Anyway, as you might have picked up, I like this game a lot. It looks beautiful, sounds pretty good (but if Taito have ever made a game that doesn't have a good soundtrack, I don't know about it), and plays great.
As well as the main animal steeds gimmick, the other thing that's stood out to me is the almost Bubble Bobble-esque little tricks and secrets for finding extra points items: rustling certain bushes, finding different routes through stages and at the end of each stage, there's a large bush with unblossomed flowers. Those flowers bloom when you touch them, and the quicker you can make them bloom, the more points they give you. This reminds me a lot of those little invisible points bonuses at the end of the stages in the first Sonic game.

In conclusion, this game is very good.and you should play it. The end!

Saturday, 6 October 2012

Street Boyz (PS2)

I was going to make the 100th post something special, but I couldn't actually think of anything special to do. I'll try harder for the 137th post, okay?
This is the first review done with the aid of my new capture device, though! That's kind of special, even if the device is a cheap piece of crap. (Don't buy super-cheap capture devices from ebay.they'll fall apart and need to be re-installed everytime you want to use them and you'll have to trick them into giving you sound.)
Anyway, on to the game itself! It's by Tamsoft, who are one of my favourite developers. They're most well known these days for the archetypal modern B-games, the Oneechanbara/Zombie Hunters series, though in ages past they did also make the Battle Arena Toshinden games, and they're responsible for a lot of other entries into the legendary Simple 2000 series (including this one!). Especially interesting are their entries into the Simple DS series, since they tend to have some of the best 3D graphics on the original DS, despite being budget games.
Street Boyz is a beat em up about banchos, those baggy trousered high school thugs of 70s and 80s Japan, and though the name and boxart of the PAL release might lead you to believe that they'd have been replaced with burberry-clad council estate thugs, the game's original plot, character names and everything else has been left intact! Not that any of it is particularly interesting or original, mind you.
How does it play? It's alright. Not terrible, not spectacular. It carries over one of the worst flaws of the Oneechanbara games (or the other way round, as i think this game might have been made before those), in that you're often only given the vaguest clues as to what to do in an area. For example, being told you need a key, but having no clue where the key might be, or who might be carrying it, and like in the Oneechanbara series, this situation is made worse by the fact that the stages are made up of rooms and corridors that all look exactly alike.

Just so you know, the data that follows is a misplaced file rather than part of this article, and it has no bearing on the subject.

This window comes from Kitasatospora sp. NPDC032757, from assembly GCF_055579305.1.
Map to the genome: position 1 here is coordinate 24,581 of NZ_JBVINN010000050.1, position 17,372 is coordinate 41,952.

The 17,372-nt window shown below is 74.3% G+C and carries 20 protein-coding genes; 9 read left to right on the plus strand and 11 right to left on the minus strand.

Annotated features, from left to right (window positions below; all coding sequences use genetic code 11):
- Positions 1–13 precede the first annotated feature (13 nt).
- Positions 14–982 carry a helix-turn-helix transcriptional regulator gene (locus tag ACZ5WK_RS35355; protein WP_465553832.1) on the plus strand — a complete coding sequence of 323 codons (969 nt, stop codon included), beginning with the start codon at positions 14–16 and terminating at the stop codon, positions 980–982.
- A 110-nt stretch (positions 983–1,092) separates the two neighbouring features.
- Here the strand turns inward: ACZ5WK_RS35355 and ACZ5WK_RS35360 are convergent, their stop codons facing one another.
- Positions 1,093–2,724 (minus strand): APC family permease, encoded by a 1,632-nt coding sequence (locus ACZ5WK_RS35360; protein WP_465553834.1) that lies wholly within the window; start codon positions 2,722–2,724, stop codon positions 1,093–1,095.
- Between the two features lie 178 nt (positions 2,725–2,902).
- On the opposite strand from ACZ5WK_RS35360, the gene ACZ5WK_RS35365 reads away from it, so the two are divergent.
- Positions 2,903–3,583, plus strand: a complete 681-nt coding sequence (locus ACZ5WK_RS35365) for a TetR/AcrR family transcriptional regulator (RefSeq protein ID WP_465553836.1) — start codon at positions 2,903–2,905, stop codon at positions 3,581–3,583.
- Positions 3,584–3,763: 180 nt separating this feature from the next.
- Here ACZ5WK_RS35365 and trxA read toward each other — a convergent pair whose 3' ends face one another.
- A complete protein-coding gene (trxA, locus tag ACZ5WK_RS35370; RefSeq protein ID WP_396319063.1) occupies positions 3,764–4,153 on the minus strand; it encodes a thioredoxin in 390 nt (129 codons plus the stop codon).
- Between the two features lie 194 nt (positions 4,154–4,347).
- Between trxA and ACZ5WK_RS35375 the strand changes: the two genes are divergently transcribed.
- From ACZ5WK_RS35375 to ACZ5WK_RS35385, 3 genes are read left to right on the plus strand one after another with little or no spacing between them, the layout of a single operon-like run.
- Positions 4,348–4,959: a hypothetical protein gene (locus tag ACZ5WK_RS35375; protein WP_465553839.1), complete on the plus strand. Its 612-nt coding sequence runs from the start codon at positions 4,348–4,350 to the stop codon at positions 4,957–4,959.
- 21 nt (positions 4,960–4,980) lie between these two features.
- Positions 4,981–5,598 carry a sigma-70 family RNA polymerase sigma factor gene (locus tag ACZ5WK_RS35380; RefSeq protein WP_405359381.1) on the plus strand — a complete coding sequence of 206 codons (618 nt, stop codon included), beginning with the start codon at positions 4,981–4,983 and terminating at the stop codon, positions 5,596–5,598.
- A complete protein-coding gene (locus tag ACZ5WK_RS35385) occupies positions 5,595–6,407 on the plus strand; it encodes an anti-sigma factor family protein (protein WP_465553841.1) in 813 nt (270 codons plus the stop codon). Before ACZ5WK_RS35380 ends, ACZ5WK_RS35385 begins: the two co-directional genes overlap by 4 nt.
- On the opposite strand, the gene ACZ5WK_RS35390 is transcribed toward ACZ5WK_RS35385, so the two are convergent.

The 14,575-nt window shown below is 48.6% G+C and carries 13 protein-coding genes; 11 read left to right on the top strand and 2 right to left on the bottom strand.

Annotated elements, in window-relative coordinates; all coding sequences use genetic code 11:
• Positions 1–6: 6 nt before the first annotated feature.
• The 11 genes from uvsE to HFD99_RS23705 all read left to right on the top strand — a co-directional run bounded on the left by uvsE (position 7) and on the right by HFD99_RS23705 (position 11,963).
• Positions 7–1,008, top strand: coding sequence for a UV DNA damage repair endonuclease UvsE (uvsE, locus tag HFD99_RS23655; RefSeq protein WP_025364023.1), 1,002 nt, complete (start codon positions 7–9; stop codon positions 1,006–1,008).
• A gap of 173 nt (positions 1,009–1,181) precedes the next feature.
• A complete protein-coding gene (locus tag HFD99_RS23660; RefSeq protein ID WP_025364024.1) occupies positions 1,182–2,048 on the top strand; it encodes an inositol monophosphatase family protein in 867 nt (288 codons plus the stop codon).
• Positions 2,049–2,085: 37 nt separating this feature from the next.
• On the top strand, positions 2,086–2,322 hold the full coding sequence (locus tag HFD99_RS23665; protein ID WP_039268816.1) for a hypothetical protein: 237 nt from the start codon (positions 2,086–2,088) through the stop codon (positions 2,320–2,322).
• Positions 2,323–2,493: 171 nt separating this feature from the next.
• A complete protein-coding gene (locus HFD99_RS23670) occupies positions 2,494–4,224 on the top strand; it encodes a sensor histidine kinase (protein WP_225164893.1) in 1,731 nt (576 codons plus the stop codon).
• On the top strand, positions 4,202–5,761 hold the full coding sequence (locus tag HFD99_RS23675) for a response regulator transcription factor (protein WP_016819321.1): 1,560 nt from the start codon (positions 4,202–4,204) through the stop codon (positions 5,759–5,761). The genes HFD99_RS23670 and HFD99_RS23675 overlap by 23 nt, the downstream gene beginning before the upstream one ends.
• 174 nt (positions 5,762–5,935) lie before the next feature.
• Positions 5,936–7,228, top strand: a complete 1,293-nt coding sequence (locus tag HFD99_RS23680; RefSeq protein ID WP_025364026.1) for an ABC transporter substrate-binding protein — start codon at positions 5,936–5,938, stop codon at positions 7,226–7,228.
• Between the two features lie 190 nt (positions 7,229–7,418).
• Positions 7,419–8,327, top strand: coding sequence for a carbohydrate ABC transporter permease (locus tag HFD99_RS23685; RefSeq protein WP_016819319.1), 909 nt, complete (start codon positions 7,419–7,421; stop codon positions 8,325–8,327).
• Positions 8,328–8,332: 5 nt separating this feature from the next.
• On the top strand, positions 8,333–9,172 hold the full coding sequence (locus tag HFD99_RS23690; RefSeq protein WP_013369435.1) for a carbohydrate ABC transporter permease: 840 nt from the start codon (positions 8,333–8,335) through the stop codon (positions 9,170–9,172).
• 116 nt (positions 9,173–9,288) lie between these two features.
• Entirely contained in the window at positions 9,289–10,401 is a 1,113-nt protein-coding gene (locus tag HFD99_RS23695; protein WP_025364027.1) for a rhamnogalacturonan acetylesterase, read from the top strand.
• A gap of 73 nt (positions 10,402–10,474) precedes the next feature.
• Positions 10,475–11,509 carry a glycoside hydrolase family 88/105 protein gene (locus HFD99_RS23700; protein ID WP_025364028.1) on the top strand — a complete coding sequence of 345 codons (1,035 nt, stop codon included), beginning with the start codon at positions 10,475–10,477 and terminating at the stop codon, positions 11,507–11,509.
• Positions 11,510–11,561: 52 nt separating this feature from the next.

The combat is okay, typical 3D beat em up stuff: a button each for strong and weak attacks, weapons to pick up, a super bar to fill, and so on. There is a major flaw here, though. The camera is probably the worst I've experienced in a 3D game, it often seems to go where it likes, and that always seems to be a place where it's hardest to see what you're doing. There is a button to place the camera behind your character, and another button to lock on to the nearest enemy, but these aren't perfect solutions, and in some areas they're disabled. There are a few parts of each stage where all camera control is taken away, because the game wants to show off a nice "cinematic" viewpoint. Unfortunately, while these views do look nice, they're also very impractical.
Although I've said a lot of bad things about this game (and it does deserve the criticism), I've still managed to get a good few hours of enjoyment out of it, and for the prices it tends to go for these days, I'd say it's definitely worth risking a pound or two on.
This game is also known as Simple 2000 Ultimate Series Vol. 21: First-Class Brawl! Yankee Leader ~Legendary Shouwa 99 Year~